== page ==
Accordingly, a continuously compounded rate of 8% is equivalent to a nominal rate of approximately 8.026726025% compounded monthly since both have an effective nominal rate of approximately 8.328706767%.

    Thus, with {j = 8.026726025%, m = 12}, and since i = j/m, you simply plug the resulting value of i into the formula quoted by lllll. At the end of 8 years, their savings account should be worth about $13,402.44 if the monthly deposits were made at the end of each month. If the deposits were made at the beginning of each month, their savings account should be worth about $13,492.09 since you’d have to use the annuity due version of the future value annuity formula.
    Kellison has a lesson on this, and I think jonah is on the right track. Check his answer and see if it matches, and then we can provide the work.
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  8. #8
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    Hey Jonah..I appreciate the help. I think your method is correct. I have not recieved the answer from my teacher just yet..so i can't tell you the actual answer. I'll keep everyone updated. Thanks for the help.
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  9. #9
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    Reflecting a bit more on your problem, I seem to have come up with a faster way to calculate the future value of an annuity whose interest compounding is continuous without going through the trouble of converting a continuously compounded rate to a discretely compounded equivalent rate. By letting
    S = Future Value;
    R = Periodic Deposit/Payment;
    j = the continuously compounding rate of interest;
    t = time; and
    m = the number of compounding periods per year; we can then proceed with the following derivation for the future value of an annuity where the periodic deposits/payments are made at the end of the period. We proceed thus:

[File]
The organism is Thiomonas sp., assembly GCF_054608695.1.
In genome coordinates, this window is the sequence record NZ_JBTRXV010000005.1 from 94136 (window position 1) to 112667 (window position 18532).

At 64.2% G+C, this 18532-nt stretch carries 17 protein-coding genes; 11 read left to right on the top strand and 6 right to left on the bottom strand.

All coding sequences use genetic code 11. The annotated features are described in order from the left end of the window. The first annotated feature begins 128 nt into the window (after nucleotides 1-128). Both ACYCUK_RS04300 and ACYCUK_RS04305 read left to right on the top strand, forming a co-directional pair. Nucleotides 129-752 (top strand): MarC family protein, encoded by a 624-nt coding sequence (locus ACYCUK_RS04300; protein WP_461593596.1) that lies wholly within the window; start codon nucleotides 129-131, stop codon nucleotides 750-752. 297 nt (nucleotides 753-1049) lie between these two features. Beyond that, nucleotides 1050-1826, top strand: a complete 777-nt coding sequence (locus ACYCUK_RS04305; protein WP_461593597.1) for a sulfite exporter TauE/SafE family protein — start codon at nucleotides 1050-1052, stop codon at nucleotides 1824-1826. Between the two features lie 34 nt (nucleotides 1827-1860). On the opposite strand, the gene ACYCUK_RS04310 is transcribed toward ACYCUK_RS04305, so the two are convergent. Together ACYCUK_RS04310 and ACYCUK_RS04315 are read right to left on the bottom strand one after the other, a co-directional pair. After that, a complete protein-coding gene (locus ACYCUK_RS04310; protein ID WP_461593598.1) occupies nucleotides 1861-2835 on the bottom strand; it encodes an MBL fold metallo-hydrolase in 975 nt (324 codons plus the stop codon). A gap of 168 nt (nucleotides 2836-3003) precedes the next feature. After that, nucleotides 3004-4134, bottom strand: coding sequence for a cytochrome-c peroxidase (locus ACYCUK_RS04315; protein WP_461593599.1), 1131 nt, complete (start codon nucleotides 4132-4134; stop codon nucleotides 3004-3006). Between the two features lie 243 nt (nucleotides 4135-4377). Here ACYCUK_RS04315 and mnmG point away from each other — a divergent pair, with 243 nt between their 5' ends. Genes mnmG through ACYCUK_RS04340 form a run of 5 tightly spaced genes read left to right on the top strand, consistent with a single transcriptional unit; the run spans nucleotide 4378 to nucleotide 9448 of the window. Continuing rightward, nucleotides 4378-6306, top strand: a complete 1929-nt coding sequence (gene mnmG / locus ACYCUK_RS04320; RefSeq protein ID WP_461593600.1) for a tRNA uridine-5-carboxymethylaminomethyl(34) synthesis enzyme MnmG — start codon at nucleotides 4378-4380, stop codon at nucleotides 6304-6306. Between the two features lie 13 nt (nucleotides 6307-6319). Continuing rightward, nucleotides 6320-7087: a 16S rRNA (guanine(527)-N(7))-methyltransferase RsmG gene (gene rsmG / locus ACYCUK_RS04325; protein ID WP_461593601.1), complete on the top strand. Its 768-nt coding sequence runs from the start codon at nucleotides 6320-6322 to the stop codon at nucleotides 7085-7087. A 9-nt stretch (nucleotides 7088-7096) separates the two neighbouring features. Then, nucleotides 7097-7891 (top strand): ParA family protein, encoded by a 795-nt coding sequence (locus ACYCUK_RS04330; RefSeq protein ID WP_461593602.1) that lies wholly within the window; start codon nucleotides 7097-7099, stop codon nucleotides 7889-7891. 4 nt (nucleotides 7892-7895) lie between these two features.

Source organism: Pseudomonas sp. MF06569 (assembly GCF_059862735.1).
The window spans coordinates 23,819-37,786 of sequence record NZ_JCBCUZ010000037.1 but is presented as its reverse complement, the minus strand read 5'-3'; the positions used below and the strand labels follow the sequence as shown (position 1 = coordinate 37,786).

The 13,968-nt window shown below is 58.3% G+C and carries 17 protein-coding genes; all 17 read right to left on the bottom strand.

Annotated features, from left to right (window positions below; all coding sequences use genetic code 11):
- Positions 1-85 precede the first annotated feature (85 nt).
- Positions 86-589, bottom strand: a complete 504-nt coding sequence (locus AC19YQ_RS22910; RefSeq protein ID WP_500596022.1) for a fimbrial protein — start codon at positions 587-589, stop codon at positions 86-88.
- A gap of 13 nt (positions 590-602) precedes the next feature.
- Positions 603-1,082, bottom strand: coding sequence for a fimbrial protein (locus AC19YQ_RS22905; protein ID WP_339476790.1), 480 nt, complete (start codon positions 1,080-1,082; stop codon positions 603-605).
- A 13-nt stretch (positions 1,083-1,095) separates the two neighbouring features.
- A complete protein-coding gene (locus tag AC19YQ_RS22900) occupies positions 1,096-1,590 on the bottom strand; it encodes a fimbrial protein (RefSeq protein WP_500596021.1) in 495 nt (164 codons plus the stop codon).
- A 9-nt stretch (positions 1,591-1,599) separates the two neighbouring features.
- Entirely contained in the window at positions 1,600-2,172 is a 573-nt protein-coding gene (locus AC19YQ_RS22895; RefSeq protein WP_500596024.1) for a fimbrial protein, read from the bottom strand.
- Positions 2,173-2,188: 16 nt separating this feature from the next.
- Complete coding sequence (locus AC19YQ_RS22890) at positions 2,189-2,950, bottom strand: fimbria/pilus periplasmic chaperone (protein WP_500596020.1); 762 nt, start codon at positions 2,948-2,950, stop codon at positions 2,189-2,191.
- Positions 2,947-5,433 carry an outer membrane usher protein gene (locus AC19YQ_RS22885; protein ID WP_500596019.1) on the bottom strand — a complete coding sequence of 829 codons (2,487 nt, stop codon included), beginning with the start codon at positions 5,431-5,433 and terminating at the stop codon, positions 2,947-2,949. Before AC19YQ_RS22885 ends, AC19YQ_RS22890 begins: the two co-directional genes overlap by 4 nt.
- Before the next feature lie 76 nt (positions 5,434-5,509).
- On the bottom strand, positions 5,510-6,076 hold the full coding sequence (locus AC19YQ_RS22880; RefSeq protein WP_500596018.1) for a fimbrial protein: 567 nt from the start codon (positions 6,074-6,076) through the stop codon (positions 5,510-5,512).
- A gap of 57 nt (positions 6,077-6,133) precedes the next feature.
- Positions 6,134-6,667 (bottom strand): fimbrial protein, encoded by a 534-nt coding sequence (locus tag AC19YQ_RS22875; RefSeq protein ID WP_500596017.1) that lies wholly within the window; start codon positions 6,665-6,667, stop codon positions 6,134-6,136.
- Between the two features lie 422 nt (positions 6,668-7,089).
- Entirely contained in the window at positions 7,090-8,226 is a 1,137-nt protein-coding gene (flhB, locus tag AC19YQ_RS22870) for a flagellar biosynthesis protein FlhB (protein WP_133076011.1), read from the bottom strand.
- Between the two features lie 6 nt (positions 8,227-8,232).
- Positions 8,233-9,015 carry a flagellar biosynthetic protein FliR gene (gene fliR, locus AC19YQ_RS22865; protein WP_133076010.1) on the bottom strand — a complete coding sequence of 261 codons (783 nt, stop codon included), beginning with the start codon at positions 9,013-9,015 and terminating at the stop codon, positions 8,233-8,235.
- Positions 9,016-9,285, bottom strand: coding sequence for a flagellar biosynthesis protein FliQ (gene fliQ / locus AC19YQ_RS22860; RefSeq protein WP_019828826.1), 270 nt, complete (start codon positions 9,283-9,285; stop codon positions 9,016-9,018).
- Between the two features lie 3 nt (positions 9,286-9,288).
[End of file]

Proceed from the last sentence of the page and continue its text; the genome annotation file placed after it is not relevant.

S = R + Re^[j(1/m)] + Re^[j(2/m)] + … + Re^[j(tm-2)/m] + Re^[j(tm-1)/m]

    ↔ S = R(e^[j(1/m)] * e^[j(tm-1)/m] – 1)/(e^[j(1/m)] – 1)

    ↔ S = R(e^[jt] – 1)/(e^[j/m] – 1)

    For the future value of an annuity where the periodic deposits/payments are made at the beginning of the period, we get the following:

    S” = Re^[j(1/m)] + Re^[j(2/m)] + … + Re^[j(tm-2)/m] + Re^[j(tm-1)/m] + Re^[j(tm-0)/m]

    ↔ S” = Re^[j(1/m)] + Re^[j(2/m)] + … + Re^[j(tm-2)/m] + Re^[j(tm-1)/m] + Re^[j(tm)/m]

    ↔ S” = Re^[j(1/m)] + Re^[j(2/m)] + … + Re^[j(tm-2)/m] + Re^[j(tm-1)/m] + Re^[jt]

    ↔ S” = R(e^[j(1/m)] * e^[jt] – e^[j(1/m)])/(e^[j(1/m)] – 1)

    ↔ S” = R(e^[j(tm+1)/m] – e^[j/m])/(e^[j/m] – 1)
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  10. #10
    Member jonah's Avatar
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    I thought perhaps I’d add a visual touch to this curious problem by attaching four sinking fund schedules.
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  11. #11
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    Amazing Jonah, thank you for the explanation. I'll take a good look at it once my final exams are over. Are you an accounting major?
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  12. #12
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    You’re quite welcome and yes, I once was an accounting major in a galaxy far, far away. Check out Schaum's Outline of Theory and Problems of Mathematics of Finance by Petr Zima and Robert L. Brown, ca 1996. Apparently, there’s a similar problem (corresponding to your second thread) on page 101, item 6.4. For a preview, go to

    http://books.google.com/books?id=IKWKPRAu8CAC&pg=PA100&dq=Schaum's+Outline +of+Theory+and+Problems+of+Mathematics+of+Finance& source=gbs_toc_r&cad=0_0&sig=se7fC6zlpAba3d6nHM6jM QVnKoc#PPA101,M1

    This url/site seems to bear out the formula I posted on your second thread. As to the actual answer, I guess we’ll all have to wait for your professor’s confirmation.